Whichever way you go, this section should include all your education and include any professional qualifications you might have.
It should be arranged with the most recent achievements, and qualifications first and you should include the name of the institution, the qualifications, and the dates (years, months) you’ve attended.
This, together with education are the two most important sections in a CV.
Here, you should add your work experience in a reverse date order, and make sure that you mention the most relevant information.
Your instinct might be to add all of your work experience, but, not all of it might be relevant to the job you are applying to.
Let’s say you are applying for an accounting job, and you used to work as a cook at a pub a year ago. The two don’t necessarily complement each other, and your cooking experience may not add any benefit or valuable experience that may help you as an accountant. Therefore, it’s best not to waste the space for things that are irrelevant.
Skills and Achievements
In terms of importance, this comes after the education and the work experience, although some may even say that it’s on par with the other two.
Here you should talk about any skills you might have: languages, knowledge of certain software (Microsoft Office, Adobe Photoshop, Google Analytics, etc).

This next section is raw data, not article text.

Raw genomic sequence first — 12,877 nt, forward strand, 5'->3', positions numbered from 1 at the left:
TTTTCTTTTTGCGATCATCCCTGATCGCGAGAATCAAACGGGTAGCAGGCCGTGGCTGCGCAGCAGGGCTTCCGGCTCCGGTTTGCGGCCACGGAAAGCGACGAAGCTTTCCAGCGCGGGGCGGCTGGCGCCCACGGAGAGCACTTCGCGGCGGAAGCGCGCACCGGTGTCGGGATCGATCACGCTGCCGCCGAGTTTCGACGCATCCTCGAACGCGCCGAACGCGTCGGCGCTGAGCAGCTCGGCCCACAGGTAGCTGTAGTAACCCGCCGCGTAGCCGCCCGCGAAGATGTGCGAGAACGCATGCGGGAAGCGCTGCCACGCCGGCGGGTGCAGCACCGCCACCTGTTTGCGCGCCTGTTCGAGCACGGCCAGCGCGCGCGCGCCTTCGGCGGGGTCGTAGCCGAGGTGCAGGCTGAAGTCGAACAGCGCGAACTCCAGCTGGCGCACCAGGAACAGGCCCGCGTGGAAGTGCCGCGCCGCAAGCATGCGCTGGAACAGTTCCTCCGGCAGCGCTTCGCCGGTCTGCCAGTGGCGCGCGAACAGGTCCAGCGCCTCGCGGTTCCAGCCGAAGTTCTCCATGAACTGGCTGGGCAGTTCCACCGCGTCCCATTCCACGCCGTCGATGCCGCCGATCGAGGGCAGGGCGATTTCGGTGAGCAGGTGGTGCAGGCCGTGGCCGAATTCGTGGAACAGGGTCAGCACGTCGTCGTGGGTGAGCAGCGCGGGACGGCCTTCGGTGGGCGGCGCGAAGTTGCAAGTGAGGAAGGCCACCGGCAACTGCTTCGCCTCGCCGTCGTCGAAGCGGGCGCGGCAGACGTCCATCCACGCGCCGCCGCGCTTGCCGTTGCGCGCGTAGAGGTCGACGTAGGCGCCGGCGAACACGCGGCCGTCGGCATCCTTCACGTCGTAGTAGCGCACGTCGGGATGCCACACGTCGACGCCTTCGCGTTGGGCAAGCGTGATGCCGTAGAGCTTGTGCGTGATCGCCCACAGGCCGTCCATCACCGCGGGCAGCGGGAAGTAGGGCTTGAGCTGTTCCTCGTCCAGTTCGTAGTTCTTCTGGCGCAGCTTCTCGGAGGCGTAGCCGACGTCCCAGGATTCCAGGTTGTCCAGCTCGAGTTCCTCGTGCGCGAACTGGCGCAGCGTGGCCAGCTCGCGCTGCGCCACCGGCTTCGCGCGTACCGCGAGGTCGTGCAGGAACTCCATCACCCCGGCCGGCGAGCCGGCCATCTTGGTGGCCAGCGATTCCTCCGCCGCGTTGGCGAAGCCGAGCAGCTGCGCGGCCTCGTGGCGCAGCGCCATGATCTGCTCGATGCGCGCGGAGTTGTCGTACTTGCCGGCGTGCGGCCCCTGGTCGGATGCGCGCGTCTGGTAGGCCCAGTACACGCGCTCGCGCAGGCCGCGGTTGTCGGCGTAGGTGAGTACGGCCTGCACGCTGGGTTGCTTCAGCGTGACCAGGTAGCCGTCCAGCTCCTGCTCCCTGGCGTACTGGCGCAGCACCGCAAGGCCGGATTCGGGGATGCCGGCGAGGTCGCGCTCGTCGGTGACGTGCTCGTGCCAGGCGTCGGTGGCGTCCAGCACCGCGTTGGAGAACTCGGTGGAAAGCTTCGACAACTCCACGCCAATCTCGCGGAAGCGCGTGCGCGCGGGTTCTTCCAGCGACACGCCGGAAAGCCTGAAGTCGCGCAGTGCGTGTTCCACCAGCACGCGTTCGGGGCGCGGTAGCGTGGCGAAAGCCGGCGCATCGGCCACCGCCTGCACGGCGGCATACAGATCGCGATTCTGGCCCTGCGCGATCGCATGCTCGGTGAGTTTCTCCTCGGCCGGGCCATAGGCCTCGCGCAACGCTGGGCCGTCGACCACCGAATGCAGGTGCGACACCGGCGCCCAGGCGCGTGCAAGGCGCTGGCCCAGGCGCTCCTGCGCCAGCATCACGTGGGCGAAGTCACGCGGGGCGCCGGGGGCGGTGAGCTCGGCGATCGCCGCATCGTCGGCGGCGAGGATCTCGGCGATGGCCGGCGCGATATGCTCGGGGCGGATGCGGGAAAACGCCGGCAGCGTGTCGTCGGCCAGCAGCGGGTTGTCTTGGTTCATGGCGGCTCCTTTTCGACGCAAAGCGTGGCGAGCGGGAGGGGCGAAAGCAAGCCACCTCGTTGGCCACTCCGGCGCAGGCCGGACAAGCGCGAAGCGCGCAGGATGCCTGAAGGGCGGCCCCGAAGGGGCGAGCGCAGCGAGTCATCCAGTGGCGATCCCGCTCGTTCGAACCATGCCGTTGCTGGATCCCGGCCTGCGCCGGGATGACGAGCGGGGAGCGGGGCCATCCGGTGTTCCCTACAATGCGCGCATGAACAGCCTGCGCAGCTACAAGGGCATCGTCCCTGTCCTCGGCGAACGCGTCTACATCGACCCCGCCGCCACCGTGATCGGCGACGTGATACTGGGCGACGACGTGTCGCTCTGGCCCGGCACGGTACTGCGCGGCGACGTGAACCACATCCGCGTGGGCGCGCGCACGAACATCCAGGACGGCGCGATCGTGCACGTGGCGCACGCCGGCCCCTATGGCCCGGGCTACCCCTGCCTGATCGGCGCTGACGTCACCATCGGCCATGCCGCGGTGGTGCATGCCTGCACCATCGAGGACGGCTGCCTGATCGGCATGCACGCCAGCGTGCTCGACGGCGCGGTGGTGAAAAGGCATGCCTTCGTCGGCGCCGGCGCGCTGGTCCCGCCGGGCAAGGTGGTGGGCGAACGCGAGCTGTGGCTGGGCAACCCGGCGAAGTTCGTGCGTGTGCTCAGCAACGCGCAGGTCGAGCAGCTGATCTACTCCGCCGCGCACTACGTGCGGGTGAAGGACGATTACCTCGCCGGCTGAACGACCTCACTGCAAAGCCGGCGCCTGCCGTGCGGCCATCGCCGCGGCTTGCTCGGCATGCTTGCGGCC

Again, make sure that you add only the most relevant skills to the job that you are applying to. If we take the cook’s example again and say that you are applying for a cooking job at a local restaurant or pub, then your knowledge of Microsoft Office is absolutely irrelevant.
Don’t make stuff up! Employers will test your skills, and if they find out you lied, they won’t hire you.
In terms of format, here are a few things that you should keep in mind:
For the font, you should choose something that looks professional. Don’t use fancy or childish fonts. Make sure that the font is easy to read. Usually, Arial, Times New Roman, or Calibri are a good choice.
You should use an easy to read size. However, you should also take into account your CV as a whole, and if you see that you can make it fit to one page if you use font size 10, then you should. Otherwise, font sizes 11 and 12 are also good.
Just make sure that you have unity in terms of fonts. Don’t make one paragraph one size, then another paragraph, another size.
The same, of course, goes for headings. You should distinguish each section by making headings (Contact Information, Work Experience, Education, etc.).
Make these heading a little larger than the main text, and you could even make them bold.
Chronological VS Reverse Chronological Order